Heroin Action Coalition wants teen drug abuse program reform
"It's more than anger, its more than frustration, it's are you kidding me? It's are you for real?," Lisa Lowe said.
Lowe's son is a heroin addict.
He became addicted as a teen. She has spent the last three years fighting to get him into rehab, at the expense of jobs, homes and a normal life.
Lowe explained, "Parents feel helpless. They all feel angry. It's like beating your head against a wall."
And that's why she founded the Heroin Action Coalition, a group dedicated to raising awareness about teen drug abuse.
"He didn't want this. None of them want this," Lowe added.
Teen drug use is growing in Maryland. From 2008 to 2010, the number of teens in treatment for Oxycodone use jumped 77 percent in the state. The use of other opiate painkillers jumped 35 percent, according to the Alcohol and Drug Abuse Administration (ADAA). The reason - those drugs are easy to find.
Dr. Peter Cohen, the medical director for the Maryland ADAA, said, "What happens a lot of times is people, kids, will get them from their families. They'll visit grandma and grandpa and raid their medicine cabinet."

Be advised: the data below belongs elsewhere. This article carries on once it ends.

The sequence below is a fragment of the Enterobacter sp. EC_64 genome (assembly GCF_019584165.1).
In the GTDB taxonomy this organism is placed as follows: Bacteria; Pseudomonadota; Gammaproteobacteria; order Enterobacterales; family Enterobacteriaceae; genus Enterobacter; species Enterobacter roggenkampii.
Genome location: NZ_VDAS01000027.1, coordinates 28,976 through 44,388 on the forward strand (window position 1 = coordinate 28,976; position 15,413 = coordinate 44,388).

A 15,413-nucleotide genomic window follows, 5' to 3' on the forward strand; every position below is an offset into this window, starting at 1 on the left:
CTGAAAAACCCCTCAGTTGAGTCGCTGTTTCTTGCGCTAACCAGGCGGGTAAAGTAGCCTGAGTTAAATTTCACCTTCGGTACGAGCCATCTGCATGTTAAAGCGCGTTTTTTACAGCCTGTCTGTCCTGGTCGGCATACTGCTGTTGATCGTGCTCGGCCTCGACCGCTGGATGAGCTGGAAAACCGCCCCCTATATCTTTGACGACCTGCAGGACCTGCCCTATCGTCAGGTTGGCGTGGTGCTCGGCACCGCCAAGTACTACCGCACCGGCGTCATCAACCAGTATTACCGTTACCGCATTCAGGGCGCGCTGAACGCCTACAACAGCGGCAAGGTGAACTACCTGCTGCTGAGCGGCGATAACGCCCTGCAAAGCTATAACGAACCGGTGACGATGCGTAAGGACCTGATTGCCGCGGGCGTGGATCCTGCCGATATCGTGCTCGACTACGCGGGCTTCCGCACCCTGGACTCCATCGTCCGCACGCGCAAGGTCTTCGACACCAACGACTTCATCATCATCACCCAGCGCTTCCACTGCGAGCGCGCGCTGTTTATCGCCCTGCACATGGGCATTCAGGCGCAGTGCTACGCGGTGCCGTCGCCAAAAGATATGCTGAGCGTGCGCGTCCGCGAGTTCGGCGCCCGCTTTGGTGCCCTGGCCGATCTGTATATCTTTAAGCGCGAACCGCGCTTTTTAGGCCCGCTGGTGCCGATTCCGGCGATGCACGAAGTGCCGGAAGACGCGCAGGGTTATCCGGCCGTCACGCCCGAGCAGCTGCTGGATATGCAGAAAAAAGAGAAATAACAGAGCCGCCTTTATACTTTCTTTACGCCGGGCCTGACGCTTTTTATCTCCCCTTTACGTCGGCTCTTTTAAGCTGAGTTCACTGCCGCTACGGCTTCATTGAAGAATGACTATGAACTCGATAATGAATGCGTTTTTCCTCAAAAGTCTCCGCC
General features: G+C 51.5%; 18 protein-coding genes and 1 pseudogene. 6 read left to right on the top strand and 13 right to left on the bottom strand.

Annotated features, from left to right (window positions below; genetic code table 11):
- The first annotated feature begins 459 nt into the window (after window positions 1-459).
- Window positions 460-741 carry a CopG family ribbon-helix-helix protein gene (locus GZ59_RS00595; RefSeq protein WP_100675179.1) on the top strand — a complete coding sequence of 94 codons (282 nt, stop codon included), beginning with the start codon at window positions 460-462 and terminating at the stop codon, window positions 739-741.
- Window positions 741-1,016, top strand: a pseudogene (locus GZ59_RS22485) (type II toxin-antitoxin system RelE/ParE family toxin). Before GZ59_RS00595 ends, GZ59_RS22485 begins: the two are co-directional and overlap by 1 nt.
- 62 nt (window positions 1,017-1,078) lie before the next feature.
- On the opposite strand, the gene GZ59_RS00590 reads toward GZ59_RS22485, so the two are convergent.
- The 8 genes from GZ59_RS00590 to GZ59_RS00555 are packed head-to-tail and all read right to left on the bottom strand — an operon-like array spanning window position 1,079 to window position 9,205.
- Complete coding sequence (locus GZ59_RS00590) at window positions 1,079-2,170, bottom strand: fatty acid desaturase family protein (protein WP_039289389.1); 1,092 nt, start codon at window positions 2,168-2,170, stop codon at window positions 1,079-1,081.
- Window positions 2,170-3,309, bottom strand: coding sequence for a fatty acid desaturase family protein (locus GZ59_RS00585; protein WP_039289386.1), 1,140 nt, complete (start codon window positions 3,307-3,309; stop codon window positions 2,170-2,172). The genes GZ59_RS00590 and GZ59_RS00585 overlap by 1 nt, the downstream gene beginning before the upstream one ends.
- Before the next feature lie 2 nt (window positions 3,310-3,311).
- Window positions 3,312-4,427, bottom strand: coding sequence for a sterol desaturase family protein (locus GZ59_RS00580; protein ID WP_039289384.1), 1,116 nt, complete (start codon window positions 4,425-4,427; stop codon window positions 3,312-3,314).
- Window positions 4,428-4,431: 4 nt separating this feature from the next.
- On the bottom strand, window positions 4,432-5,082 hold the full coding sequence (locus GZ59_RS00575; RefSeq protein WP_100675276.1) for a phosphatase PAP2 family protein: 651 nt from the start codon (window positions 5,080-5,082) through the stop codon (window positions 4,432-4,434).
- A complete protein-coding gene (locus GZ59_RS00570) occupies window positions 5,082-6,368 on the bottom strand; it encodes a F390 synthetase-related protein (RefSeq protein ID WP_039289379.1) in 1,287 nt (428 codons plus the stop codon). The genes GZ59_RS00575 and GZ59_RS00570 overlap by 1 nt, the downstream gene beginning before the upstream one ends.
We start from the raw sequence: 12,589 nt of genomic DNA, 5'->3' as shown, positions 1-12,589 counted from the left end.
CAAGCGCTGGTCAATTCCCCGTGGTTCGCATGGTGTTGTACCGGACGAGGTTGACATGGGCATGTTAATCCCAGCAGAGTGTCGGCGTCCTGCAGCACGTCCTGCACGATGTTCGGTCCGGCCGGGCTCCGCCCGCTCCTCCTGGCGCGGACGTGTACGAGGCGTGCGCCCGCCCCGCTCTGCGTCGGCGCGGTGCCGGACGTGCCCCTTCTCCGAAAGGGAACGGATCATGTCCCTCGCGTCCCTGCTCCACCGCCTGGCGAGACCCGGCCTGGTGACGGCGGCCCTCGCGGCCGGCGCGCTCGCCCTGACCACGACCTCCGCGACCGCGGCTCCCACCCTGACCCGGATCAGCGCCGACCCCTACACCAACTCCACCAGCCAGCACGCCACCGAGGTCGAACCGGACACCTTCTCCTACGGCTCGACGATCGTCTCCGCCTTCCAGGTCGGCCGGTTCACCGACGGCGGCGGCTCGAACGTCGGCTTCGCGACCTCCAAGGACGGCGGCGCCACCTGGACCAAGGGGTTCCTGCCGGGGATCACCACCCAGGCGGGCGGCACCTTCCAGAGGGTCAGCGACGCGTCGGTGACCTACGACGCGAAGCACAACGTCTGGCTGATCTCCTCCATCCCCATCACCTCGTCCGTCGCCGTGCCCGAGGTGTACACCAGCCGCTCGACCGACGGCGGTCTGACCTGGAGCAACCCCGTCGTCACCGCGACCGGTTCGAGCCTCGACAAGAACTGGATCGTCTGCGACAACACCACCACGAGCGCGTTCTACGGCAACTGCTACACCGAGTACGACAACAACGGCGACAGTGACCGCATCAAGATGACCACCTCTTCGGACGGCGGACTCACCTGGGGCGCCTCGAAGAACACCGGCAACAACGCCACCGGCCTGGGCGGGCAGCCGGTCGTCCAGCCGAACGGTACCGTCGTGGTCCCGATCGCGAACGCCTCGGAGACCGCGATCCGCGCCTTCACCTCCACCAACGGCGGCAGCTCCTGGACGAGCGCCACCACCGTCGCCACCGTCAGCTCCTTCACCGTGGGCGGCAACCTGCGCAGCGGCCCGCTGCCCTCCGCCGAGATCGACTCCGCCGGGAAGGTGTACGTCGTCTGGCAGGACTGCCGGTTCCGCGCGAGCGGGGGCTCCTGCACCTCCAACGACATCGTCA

About 75 percent of users will relapse at least once after rehab.
"We don't expect a cure, wish we could. But, we're not there in terms of our treatments," Cohen added.
The state runs outpatient programs, but offers less than 100 long-term treatment beds for adolescents.
Lowe argues that's not enough.
"We're here to tell you that what we have in Maryland doesn't work," she said.
Lowe want more funding, beds and doctors for long term care. Recently, the Heroin Action Coalition presented a list of legislative suggestions to the Montgomery County Alcohol and Other Drug Abuse Council, prompting leaders to start a summer task force focused on teen drug abuse.
Lowe said, "We want this to help other parents avoid nightmares that I have had to go through."
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